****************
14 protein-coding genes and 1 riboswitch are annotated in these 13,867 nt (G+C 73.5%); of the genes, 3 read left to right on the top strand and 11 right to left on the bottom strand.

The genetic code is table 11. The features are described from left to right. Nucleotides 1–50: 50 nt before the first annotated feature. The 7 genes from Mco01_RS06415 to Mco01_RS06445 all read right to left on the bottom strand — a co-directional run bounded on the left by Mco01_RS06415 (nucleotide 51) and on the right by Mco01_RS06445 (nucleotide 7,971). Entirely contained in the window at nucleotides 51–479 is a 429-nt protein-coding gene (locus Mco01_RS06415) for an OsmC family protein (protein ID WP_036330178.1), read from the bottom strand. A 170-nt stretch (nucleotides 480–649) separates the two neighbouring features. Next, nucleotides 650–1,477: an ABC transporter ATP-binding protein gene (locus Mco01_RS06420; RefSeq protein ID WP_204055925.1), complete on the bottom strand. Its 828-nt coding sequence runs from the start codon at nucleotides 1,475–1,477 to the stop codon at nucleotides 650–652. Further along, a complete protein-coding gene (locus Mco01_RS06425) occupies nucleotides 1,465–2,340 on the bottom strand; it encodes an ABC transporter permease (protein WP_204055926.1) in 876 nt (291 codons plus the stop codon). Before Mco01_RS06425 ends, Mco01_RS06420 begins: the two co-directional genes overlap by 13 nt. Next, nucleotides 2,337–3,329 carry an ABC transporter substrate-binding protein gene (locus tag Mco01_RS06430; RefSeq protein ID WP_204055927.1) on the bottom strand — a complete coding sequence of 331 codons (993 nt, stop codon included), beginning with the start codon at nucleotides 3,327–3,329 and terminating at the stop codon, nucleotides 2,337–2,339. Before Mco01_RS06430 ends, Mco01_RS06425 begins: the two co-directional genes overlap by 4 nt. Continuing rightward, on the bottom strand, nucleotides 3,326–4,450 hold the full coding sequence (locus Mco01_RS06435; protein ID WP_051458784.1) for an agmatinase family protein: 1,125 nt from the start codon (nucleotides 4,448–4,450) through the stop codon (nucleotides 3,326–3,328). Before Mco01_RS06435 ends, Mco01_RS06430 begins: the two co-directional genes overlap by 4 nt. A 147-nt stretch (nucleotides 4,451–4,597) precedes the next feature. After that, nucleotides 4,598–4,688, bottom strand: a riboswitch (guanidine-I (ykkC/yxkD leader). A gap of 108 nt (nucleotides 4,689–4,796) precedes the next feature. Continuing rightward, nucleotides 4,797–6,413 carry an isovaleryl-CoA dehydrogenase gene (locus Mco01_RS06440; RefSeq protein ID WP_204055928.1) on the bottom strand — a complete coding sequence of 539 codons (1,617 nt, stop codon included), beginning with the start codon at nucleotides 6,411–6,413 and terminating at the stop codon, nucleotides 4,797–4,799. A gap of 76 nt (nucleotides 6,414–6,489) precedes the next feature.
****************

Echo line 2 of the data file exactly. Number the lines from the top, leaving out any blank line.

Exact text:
The genetic code is table 11. The features are described from left to right. Nucleotides 1–50: 50 nt before the first annotated feature. The 7 genes from Mco01_RS06415 to Mco01_RS06445 all read right to left on the bottom strand — a co-directional run bounded on the left by Mco01_RS06415 (nucleotide 51) and on the right by Mco01_RS06445 (nucleotide 7,971). Entirely contained in the window at nucleotides 51–479 is a 429-nt protein-coding gene (locus Mco01_RS06415) for an OsmC family protein (protein ID WP_036330178.1), read from the bottom strand. A 170-nt stretch (nucleotides 480–649) separates the two neighbouring features. Next, nucleotides 650–1,477: an ABC transporter ATP-binding protein gene (locus Mco01_RS06420; RefSeq protein ID WP_204055925.1), complete on the bottom strand. Its 828-nt coding sequence runs from the start codon at nucleotides 1,475–1,477 to the stop codon at nucleotides 650–652. Further along, a complete protein-coding gene (locus Mco01_RS06425) occupies nucleotides 1,465–2,340 on the bottom strand; it encodes an ABC transporter permease (protein WP_204055926.1) in 876 nt (291 codons plus the stop codon). Before Mco01_RS06425 ends, Mco01_RS06420 begins: the two co-directional genes overlap by 13 nt. Next, nucleotides 2,337–3,329 carry an ABC transporter substrate-binding protein gene (locus tag Mco01_RS06430; RefSeq protein ID WP_204055927.1) on the bottom strand — a complete coding sequence of 331 codons (993 nt, stop codon included), beginning with the start codon at nucleotides 3,327–3,329 and terminating at the stop codon, nucleotides 2,337–2,339. Before Mco01_RS06430 ends, Mco01_RS06425 begins: the two co-directional genes overlap by 4 nt. Continuing rightward, on the bottom strand, nucleotides 3,326–4,450 hold the full coding sequence (locus Mco01_RS06435; protein ID WP_051458784.1) for an agmatinase family protein: 1,125 nt from the start codon (nucleotides 4,448–4,450) through the stop codon (nucleotides 3,326–3,328). Before Mco01_RS06435 ends, Mco01_RS06430 begins: the two co-directional genes overlap by 4 nt. A 147-nt stretch (nucleotides 4,451–4,597) precedes the next feature. After that, nucleotides 4,598–4,688, bottom strand: a riboswitch (guanidine-I (ykkC/yxkD leader). A gap of 108 nt (nucleotides 4,689–4,796) precedes the next feature. Continuing rightward, nucleotides 4,797–6,413 carry an isovaleryl-CoA dehydrogenase gene (locus Mco01_RS06440; RefSeq protein ID WP_204055928.1) on the bottom strand — a complete coding sequence of 539 codons (1,617 nt, stop codon included), beginning with the start codon at nucleotides 6,411–6,413 and terminating at the stop codon, nucleotides 4,797–4,799. A gap of 76 nt (nucleotides 6,414–6,489) precedes the next feature.